As the calendar page turns so does the season.
Yikes! Scary! People all around me are counting the days which seem to be coming faster than the snowflakes which keep on falling and falling relentlessly.
“Have you started your shopping yet?” someone asked me. “Shut up,” I say under my breath, but not out loud, of course. That would be rude. I look at her and smile and say, “ummm, no, actually.”
“You?” I knew without asking she would have started. People like that always seem to have started, finished and have everything wrapped while I’m still scrounging around for a piece of paper and a pen to write a list which I will lose. Then, I will start.
Don’t get me wrong. I am a huge fan of Christmas. In fact I am one of those less than mature people whose natural tendency is to adopt the philosophy that hope, peace and joy really do exist. And furthermore I know for a fact there is a Santa and VISA and MasterCard are not really crafty grinches who sneak in and steal our Christmas joy later, like in January. None of this thinking is practical or smart, but I like to think of it as the Christmas spirit, and I find it is oddly comforting in the face of a reality which isn’t quite as benevolent.
So, for the most part, as more and more windows on the Advent calendar get torn open, I cling tenaciously to believing in the good things you can’t really see, but just know they are there!
And, weirdly enough, as Christmas gets closer and the days crowd into each other like a topsy-turvy tower of blocks, even more crazy ideas pop into my head.
Don’t just buy gifts. Make them!
Is this practical? Is this even feasible? No and no.
But, still my mind does this rewind thing to when my kids were small and we would all draw names and make something for the person whose name we got. The kids were incredibly creative and I still have in my possession some of their wonderful labors of love; a wooden jewelry box painstakingly colored with crayons and decoupaged to last forever, a photograph album full of childish notes and letters, a less than flattering picture of me in the kitchen pasted onto a piece of plywood complete with a childish verse written and signed by my eight-year-old son.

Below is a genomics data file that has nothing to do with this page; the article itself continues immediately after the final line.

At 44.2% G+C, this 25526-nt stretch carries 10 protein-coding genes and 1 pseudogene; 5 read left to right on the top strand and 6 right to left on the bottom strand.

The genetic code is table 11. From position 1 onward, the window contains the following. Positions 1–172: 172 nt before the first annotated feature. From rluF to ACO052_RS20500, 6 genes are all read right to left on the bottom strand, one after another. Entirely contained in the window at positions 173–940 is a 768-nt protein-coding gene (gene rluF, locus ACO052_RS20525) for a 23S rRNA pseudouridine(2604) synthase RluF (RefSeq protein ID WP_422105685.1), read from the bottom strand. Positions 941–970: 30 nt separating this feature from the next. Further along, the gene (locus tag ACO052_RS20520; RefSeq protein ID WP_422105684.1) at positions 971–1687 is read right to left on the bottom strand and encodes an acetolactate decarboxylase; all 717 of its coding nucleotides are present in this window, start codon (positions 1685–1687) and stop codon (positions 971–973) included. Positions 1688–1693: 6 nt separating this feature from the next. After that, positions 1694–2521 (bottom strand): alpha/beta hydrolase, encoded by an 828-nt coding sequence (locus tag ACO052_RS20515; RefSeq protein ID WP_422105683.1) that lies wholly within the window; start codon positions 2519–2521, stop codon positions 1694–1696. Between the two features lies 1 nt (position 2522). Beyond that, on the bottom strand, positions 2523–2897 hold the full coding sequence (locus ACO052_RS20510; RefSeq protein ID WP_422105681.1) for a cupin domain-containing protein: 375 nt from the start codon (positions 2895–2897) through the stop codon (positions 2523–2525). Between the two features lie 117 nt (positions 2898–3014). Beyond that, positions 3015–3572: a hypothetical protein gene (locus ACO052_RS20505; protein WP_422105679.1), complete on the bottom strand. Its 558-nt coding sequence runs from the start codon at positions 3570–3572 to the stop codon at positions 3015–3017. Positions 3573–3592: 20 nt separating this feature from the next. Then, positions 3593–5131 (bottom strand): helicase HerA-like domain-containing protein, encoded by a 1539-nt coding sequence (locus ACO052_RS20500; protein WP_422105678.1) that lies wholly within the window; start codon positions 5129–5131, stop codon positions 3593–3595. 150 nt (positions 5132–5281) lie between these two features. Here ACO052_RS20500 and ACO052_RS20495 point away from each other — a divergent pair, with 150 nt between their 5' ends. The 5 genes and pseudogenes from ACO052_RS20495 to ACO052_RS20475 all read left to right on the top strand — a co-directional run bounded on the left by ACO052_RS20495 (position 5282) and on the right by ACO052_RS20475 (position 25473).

I smile a watery tear induced smile as I think of those thoughts, almost crashing into the big truck in front of me.
“Sorry,” I mutter to the big truck, which is, of course, oblivious to me. My little jolt into reality reminded me it is not good to take a sentimental little journey down memory lane when I am on a busy highway, sandwiched, as usual, between big trucks that look like they own the road mostly because they, in fact, do.
I silently agree that I am trespassing on their road and force myself to be content to follow behind, breathing in their exhaust fumes and being all peaceful and content.
I’m not, of course. I’m mad. I want to be ahead. I have to get to work. I have a job, for crying out loud. I have stories to write, deadlines to meet. I am in a hurry.
I follow along like this for a while, being fueled by these thoughts, but nothing happens. I don’t go any faster. The truck, actually several trucks are still ahead of me.
I get really tired of looking at the rear of the truck, so I decide to look around.
It was a good choice. Magical, really. Everything was dipped in winter white, all sparkling like so many diamonds in the rough. Spruce trees and poplars alike took on a mystical beauty. Fields with hay bales delicately dipped with white frosting stretched out as far as the eye could see.
I will capture these scenes and put them on Christmas cards and people will be amazed at my creativity, I decide. And in spite of the big truck in front of me I feel good and, once again, I do believe there is something to be said for not being practical or realistic.
— On The Other Side